In American life, we think we are most free when we don't need anybody. Exactly what Alzheimer's represents is absolute dependency - That's what we all need to learn - how deeply we need one another.
- Stanley Hauerwas, Professor of Theological Ethics
All real living is meeting.
- Martin Buber, Philosopher
Being unwanted, unloved, uncared for, forgotten by everybody, I think that is a much greater hunger, a much greater poverty than the person who has nothing to eat . . .We must find each other.
- Mother Theresa, Saint
Nothing is more revealing than movement.
- Martha Graham, Dancer
They invented hugs to let people know you love them without saying anything.
- Bil Keane, Cartoonist
Following the light of the sun, we left the Old World.
- Christopher Columbus, Explorer
Do not go where the path may lead, go instead where there is no path and leave a trail.
- Ralph Waldo Emerson, Essayist
The deepest principle in human nature is the craving to be appreciated.
- William James, Philosopher
You can't stay in your corner of the forest waiting for others to come to you. You have to go to them sometimes.
- A. A. Milne, Author (Winnie the Pooh)
If someone listens, or stretches out a hand, or whispers a kind word of encouragement, or attempts to understand a lonely person, extraordinary things begin to happen.
- Loretta Girzartis, Author
I don't know what your destiny will be, but one thing I know: the only ones among you who will be really happy are those who will have sought and found how to serve.
- Albert Schweitzer, Missionary
A good traveler is one who does not know where he is going to, and a perfect traveler does not know where he came from.
- Lin Yutang, Writer
Memory Bridge Newsletter
05/01/10 - Hoping Skills: Why Alzheimer's Disease is not the End
THE DEVIL MADE ME DO IT! by Patricia Luster, C.N.A.
When a person with dementia does something that might be annoying to you but isn't hurting anyone, we call that "so what behavior.”
So what if it happens, it's not the end of the world.
At 5:30 in the morning the nurse came into the neighborhood to pass out the morning medication. She hadn't been there long when she got called away. Before leaving she pushed her cart into the nurses station and locked the gate.
Doris came wandering out of her room looking for action and spied the medicine cart, specifically the half-filled pitcher of cranberry juice perched on top. She had just enough arm length to reach over the gate and snatch up the pitcher. With her other hand she grabbed a stack of 30cc med cups.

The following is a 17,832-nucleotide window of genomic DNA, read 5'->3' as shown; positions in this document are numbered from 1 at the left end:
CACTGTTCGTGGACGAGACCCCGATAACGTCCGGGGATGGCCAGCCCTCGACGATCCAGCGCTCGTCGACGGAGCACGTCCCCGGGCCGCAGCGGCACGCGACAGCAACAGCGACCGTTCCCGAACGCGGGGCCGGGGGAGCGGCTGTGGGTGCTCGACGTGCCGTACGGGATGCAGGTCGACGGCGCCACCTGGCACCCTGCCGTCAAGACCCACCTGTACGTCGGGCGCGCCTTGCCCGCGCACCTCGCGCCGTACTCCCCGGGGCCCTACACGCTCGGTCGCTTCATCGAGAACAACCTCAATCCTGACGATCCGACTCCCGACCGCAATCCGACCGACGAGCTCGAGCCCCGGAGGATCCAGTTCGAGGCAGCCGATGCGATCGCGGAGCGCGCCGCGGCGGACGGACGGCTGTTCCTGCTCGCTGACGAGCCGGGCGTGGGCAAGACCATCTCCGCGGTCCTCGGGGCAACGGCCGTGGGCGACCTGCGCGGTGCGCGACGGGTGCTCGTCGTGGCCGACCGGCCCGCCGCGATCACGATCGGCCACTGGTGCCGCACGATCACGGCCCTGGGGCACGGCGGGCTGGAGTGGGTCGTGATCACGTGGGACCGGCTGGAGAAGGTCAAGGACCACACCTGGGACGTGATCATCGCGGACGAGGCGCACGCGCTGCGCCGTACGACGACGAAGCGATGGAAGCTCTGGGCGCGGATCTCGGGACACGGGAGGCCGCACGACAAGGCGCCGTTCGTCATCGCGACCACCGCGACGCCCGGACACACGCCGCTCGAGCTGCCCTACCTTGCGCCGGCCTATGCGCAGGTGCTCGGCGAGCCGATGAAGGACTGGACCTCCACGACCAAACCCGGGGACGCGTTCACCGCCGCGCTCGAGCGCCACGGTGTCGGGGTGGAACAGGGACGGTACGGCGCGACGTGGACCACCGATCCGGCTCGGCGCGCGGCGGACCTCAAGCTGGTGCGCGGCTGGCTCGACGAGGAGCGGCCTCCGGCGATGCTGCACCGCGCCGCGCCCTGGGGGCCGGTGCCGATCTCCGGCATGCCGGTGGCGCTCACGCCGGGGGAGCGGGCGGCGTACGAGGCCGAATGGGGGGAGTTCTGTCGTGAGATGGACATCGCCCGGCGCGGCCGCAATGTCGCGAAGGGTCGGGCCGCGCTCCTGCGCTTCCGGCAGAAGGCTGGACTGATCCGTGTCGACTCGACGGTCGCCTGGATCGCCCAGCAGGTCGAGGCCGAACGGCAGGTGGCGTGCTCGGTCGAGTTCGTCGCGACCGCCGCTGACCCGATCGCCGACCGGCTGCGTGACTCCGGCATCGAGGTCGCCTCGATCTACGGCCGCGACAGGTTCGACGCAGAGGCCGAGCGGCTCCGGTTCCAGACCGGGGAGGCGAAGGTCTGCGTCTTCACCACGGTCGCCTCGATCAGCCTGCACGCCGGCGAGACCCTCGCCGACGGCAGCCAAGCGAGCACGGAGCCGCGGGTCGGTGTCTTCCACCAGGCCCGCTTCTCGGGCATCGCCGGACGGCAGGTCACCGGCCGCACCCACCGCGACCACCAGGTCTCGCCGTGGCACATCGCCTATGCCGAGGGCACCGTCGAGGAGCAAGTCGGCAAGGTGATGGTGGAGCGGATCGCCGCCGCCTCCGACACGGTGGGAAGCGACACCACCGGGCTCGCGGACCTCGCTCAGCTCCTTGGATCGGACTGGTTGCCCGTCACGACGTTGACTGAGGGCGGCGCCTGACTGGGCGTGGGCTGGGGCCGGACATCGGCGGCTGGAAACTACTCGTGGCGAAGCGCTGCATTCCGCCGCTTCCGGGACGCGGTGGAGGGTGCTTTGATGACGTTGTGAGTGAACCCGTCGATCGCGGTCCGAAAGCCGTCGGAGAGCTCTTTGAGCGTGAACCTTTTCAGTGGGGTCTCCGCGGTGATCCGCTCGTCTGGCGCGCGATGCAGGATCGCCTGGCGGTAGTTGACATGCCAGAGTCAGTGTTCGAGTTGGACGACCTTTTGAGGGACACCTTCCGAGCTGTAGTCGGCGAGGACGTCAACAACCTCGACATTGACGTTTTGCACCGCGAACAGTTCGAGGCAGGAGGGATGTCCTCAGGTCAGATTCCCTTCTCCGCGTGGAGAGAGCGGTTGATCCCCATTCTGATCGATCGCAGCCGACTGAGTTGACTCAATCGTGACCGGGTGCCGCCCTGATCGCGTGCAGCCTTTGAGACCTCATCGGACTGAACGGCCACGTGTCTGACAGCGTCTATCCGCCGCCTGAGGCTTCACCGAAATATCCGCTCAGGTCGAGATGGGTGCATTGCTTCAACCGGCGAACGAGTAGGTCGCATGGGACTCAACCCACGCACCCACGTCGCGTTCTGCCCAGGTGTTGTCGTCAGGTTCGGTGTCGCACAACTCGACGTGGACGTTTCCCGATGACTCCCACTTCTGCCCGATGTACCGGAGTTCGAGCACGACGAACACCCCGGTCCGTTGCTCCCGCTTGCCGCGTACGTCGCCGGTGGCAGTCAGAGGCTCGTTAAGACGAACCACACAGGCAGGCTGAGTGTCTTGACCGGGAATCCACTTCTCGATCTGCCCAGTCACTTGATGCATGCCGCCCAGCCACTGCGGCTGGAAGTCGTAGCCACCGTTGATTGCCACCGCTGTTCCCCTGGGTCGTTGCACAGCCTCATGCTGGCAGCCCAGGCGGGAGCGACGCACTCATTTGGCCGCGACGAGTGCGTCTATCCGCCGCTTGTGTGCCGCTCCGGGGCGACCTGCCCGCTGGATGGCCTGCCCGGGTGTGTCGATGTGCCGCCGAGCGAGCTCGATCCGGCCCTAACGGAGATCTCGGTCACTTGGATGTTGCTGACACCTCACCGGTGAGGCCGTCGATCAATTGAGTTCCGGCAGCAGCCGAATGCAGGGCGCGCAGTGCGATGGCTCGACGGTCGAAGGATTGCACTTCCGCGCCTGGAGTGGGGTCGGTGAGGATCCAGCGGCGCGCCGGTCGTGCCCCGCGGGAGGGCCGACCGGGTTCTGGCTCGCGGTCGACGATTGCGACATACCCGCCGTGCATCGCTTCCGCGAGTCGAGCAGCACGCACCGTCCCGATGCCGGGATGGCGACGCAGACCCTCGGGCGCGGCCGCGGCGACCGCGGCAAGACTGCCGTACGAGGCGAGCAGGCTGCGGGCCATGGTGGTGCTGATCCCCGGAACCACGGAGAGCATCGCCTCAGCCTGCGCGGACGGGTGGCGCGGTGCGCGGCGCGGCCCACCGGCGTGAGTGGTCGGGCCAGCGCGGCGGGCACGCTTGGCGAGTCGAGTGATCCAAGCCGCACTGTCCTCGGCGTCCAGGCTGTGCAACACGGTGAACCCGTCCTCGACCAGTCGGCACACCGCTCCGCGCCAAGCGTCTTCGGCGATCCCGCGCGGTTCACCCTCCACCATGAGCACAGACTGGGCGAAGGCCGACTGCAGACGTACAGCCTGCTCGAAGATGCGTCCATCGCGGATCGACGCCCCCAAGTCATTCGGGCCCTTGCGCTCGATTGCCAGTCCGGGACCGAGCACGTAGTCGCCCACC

I should have stopped her but I was curious to see what she was going to do, so I stood back and watched.
She lined up the cups in neat rows on the counter top of the nurses station, then filled them until the pitcher was empty.
"What are you doing, Doris?" I finally asked.
"Father Bob is coming to give out communion," she replied matter-of-factly. "I'm setting it up for him."
Oh brother, I thought. What do I do now? I needed to distract her.
"Doris, Father Bob called awhile ago and he isn't coming today." I tried to sound convincing. "Let's put the communion cups away until later."
Ideas inside a brain with dementia can turn around so fast it leaves you wondering what happened.
"What are you talking about?" Doris asked with confusion in her voice. "These are the cocktails for my party guests."
I knew more about serving drinks than I did about serving communion. I went to get a tray.
You would be surprised at the number of people you can find awake and thirsty at 5:30 in the morning. Before long Doris and I had passed out all of those cranberry shooters. Then Doris passed out onto her favorite lounge chair to take a nap. After all, she had worked hard first setting up communion and then throwing a party.
I went back to doing whatever I had been doing before I got sidetracked when I ran into the nurse.
"What happened to my pitcher of juice?" she wanted to know.
"I don't have the foggiest clue." I lied to her and hurried away.
She soon found another pitcher of juice and finished her business in the neighborhood.
Now you have to admit that a story as great as Doris and the communion cups was too good to keep to myself, so I shared it with my coworkers. Word got back to the nurse, and she hunted me down.
"Why didn't you stop Doris from taking my juice?"
I wanted to tell her, "What is your problem? You found some more juice. Besides, Doris had a ball and we hydrated 20 people."... as much as you can hydrate someone with 30ccs of cranberry juice.
I wanted to tell her that but I get intimidated by authority figures, so I just told her the first thing that popped into my head.